Development finance is a specialist form of funding, that since the economic crisis has become increasingly difficult to get through the high street banks.
Before the economic downturn sums were often available to developers up to 100% of the cost of their project, yet during the last few years, as banks have become much more cautious in their lending policies, there has become available a successful and expanding secondary market, consisting of many privately owned finance companies to fill this very important gap for both property developers and speculators.
Whereas the high street banks tend to restrict their lending to very well established property development companies, and will lend no more than 70% of the total cost of each project, some of the small private finance companies will provide a much more positive approach.
There are lots of lenders, many who provide various options and facilities for development loans to be structured differently. The expenses involved with applying for a development loan can be charged in a variety of different ways:
Brokers charge a fee for arranging finance facilities. This could be a percentage of the loan amount or a fixed cost fee.
Exit fees can be a percentage of the loan amount, however they can also be a percentage of the GDV, Gross Development Value, and not the amount being borrowed.
This is also referred to as an arrangement fee or the amount in, as is charged as a percentage of the net or gross loan amount.
Interest rates can be advertised and charged either on yearly or monthly basis. As a result, rates can be offered from 7% every year with one loan provider or 1% a month with another. Different lenders offer different interest rates, rates also depend on the security being offered, the amount of funding needed, how much experience the developer has and the kind of development.
These are the major fees to take into consideration. There will always be interest rates and for a lot of loans a facility fee. For the big majority of development loans there are exit fees to pay, however there are facilities where this is not applicable. Usually there are brokers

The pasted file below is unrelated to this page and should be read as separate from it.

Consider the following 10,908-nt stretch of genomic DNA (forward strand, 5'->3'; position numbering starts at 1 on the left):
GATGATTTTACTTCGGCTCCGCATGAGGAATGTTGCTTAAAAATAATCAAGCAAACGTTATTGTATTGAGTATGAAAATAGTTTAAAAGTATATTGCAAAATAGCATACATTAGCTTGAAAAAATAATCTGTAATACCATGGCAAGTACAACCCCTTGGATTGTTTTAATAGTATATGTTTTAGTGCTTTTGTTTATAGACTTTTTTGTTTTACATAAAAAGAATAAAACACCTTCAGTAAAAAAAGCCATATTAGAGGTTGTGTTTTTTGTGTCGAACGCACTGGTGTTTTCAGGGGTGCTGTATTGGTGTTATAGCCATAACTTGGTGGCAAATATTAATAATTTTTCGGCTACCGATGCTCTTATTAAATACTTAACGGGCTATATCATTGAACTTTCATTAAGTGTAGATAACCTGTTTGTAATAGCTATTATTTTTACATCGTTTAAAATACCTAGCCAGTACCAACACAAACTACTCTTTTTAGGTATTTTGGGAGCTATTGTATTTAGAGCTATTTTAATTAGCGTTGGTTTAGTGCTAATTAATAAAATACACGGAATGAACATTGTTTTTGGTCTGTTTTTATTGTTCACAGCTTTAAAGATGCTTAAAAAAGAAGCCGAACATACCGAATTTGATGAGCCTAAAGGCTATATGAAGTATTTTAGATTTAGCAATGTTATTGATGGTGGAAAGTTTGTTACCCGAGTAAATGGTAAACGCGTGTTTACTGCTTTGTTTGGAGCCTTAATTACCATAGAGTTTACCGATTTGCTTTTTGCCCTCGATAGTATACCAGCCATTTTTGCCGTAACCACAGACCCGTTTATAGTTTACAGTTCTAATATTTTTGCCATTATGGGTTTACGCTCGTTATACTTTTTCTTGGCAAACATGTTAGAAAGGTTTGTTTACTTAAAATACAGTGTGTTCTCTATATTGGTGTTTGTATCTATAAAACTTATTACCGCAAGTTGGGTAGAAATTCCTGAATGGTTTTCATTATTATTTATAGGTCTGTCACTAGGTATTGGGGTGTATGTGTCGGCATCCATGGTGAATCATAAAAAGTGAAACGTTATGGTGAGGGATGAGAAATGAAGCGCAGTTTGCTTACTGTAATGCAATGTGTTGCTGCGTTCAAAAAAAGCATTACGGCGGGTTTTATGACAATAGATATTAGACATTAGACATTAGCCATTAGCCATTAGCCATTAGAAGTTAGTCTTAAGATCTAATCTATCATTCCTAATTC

As a result of the huge sums involved, funds are typically sent from the lender’s account by telegraphic transfer. The banks charge a small fee for this service which the lender will usually pass on directly to the borrower.
Funds are usually released in stages, as the development increases in value and this also helps to keep the interest charges to a minimum. Nevertheless, a loan provider can charge a draw down fee everytime funds are released.
As the project progresses loan providers want to keep an eye on their investment so will usually employ a property surveyor, this might be a property survey or a quantity survey, to undertake routine inspections at the construction site. This is covered through monitoring fees which are paid by the borrower.
Lenders often include some administration fees in their loan agreements.
Solicitor costs for the lender and the applicant which will eventually be paid for by the applicant.
These are sometimes referred to as commitment fees and are charged by some lenders or brokers at the start of the application process.
The initial valuation fees can sometimes be expensive as a surveyor values the security to establish its forced sale value, open market value and also supply an estimate to the worth of the project when completed.
The advantages of property development financing over various other forms of lending include: